Don’t Take Bad Social Media Advice - by Heather Bussing - HRExaminer

Don’t believe these 5 social media myths.

If you have good judgment and common sense, social media can be a great tool. If not, it’s evidence.

There’s a lot of bad advice out there about using social media. Some of it is well intentioned. Other is just plain stupid. Some of it will hurt you.

Don’t believe these 5 social media myths.

Myth 1.     Revealing Your True Self Requires Revealing Your Whole Self.

Right. And having a true body requires revealing your whole body. We don’t walk around naked. Most people would agree that dressing for the occasion is both socially appropriate and good business practice.You don’t wear a bikini to a job interview or a tux to a little league game.

Revealing yourself on social media is the same. Everything you do on social media is public. You have no control over who will see it, who will share it, and then who else will see it.

So reveal the information and images that you are comfortable having public. Sure. Talk about things that matter to you, have opinions, express yourself. But also have good manners. The truth is, other people don’t really want to know everything you’ve eaten, how hung-over you are, what was in your cat’s hairball, or the size of your baby’s poop. And those drunken pictures are more pathetic than amusing.

You are not having an intimate conversation with your best friend. You are broadcasting to people you don’t know that well.

Myth 2.     Privacy Settings Keep Posts Private

Privacy settings may briefly affect who sees an initial post. Yet, even that changes at the whim of the platform providers. For example, on Facebook if you designate someone as a close friend, you can see their activity on other people’s posts including everyone’s comments and photographs–even the people you don’t know, who think their posts are private.

More importantly, everything you post on social media is cached on multiple servers in multiple places, and can be retrieved easily by the police, your ex, or the opposing party in a lawsuit. Sometimes they have to get a subpoena and let you know. But lots of times they don’t. The police can stop you for a minor traffic issue and look at everything on your phone, including your Facebook posts. If you are friends with someone who is also friends with your boss, you can be sure the boss is seeing or hearing about all those rants saying what a douche canoe he is.

Nothing on social media is private.

Myth 3.     Self Promotion is Essential for Personal Brand

Personal brand is usually interpreted as personal promotion. Guess what? We’re not that into you. So unless you are doing something interesting or useful to us, we don’t really care about all that nonsense you’re posting. Okay, maybe if we’re your mother or best friend.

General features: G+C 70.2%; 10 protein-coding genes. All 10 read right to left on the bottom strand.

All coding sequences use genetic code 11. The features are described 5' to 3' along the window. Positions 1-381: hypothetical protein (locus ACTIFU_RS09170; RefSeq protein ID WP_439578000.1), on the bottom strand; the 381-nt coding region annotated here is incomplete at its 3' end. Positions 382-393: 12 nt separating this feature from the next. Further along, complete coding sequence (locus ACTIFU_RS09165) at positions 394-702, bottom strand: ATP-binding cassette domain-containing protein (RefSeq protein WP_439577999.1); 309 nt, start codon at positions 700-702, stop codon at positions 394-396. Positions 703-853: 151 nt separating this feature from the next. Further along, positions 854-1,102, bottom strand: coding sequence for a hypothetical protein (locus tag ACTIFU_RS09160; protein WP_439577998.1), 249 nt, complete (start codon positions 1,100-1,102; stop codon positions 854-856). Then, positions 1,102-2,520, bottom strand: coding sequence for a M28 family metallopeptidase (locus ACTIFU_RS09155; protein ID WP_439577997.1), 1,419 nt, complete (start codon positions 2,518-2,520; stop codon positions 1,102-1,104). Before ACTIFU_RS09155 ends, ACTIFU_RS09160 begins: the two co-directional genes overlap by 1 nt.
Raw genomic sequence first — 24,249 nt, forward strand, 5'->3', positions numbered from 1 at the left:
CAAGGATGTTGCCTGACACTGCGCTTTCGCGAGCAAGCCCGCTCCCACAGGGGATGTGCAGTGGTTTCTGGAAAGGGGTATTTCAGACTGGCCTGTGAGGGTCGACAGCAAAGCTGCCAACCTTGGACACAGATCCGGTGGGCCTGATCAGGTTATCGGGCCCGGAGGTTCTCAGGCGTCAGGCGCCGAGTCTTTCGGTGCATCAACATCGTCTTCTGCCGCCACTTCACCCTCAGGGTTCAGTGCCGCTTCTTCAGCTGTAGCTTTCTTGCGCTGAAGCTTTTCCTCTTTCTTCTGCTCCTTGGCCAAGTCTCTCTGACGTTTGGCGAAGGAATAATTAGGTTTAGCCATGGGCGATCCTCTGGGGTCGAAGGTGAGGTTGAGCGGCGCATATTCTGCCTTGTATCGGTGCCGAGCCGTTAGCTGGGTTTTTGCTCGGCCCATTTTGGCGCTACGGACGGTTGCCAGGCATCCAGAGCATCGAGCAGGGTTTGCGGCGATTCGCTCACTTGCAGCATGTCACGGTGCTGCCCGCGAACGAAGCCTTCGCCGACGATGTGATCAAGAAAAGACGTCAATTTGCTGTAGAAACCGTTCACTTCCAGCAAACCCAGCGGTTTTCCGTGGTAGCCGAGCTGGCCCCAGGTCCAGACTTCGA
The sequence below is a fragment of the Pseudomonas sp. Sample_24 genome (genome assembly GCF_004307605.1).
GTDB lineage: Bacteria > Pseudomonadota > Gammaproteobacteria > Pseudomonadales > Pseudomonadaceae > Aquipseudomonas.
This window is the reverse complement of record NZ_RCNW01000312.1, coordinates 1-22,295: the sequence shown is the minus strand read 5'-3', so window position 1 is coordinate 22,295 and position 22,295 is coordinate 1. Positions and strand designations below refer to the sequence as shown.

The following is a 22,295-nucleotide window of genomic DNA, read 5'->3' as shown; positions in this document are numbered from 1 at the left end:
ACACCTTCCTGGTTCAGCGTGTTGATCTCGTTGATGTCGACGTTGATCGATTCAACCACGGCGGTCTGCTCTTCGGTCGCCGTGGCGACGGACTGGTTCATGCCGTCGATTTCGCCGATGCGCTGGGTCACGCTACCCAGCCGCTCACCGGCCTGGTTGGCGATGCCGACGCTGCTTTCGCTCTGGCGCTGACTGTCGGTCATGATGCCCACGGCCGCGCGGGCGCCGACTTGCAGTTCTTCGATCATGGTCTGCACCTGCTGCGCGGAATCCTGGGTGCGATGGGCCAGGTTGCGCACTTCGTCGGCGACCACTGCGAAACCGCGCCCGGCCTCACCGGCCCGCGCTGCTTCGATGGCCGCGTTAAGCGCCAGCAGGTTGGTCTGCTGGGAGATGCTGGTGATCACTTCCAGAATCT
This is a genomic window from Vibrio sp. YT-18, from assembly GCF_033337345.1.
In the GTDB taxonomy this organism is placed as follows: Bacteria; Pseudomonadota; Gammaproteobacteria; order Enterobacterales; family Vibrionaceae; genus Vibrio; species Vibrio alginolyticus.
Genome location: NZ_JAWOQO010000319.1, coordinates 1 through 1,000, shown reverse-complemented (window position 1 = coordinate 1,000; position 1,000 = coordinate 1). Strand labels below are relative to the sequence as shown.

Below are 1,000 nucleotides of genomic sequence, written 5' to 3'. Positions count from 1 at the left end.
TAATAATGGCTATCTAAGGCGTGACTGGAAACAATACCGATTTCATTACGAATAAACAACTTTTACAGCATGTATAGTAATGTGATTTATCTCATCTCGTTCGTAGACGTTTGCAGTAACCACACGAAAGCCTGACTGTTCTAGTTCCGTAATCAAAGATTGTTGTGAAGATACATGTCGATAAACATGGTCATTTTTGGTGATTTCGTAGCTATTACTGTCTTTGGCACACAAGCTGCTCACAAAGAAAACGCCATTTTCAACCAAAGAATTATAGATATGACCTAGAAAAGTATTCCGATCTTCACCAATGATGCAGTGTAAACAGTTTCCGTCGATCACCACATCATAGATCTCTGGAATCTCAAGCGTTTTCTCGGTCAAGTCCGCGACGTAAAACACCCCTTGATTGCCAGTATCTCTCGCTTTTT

Personal brand is not an objective. When done well, it’s not even that much about you. It’s about doing great work and building a solid reputation for being knowledgable, caring, and excellent at what you do. It’s about providing value to others. Otherwise, it just looks like you’re all you think about.

Develop a good reputation for doing great work, not just talking about yourself.

Myth 4.     There is No Difference Between Work and Life

That’s like saying there is no difference between night and day, or summer and winter. We all live and function in cycles that progress and change. Sure, the lines are more blurry now that we can send an email from the grocery store and turn on the porch light from the office. It’s no longer about where we are or what time it is.

Work and life are still about relationships and appropriate boundaries. You have relationships with family, friends, and coworkers. You don’t have sex with all of them. You don’t talk about the nuances of your business deals with your kids or the guy you met on the train.

You still need to consider what level of intimacy and disclosure is appropriate for each relationship. It’s important to understand what information you want to be private and keep it that way.

Your boss may be your friend, but she’s still your boss. And if you reveal information that shows poor judgement, indiscretion, substance abuse problems or sheer idiocy, there will be consequences.

Myth 5.     Social Media is Worth Your Time

Social media is a complete time suck. Do an experiment. Track how many times you checked Facebook or Twitter in a day, how much time you spent reading posts and clicking on links and reading those posts. Then just admit you were killing time and goofing around. I love goofing around. I also really enjoying having fun conversations with people online. Still, I also would be better off taking a walk, trying new recipes, or even cleaning the bathroom.

Social media is a great place to develop relationships with people you don’t get to see in person. It’s a great place to keep up with friends, consider alternate views and ideas, and know what’s going on with colleagues in your industry.

Mostly though, social media is brain candy. Is it time for a social media diet?



 
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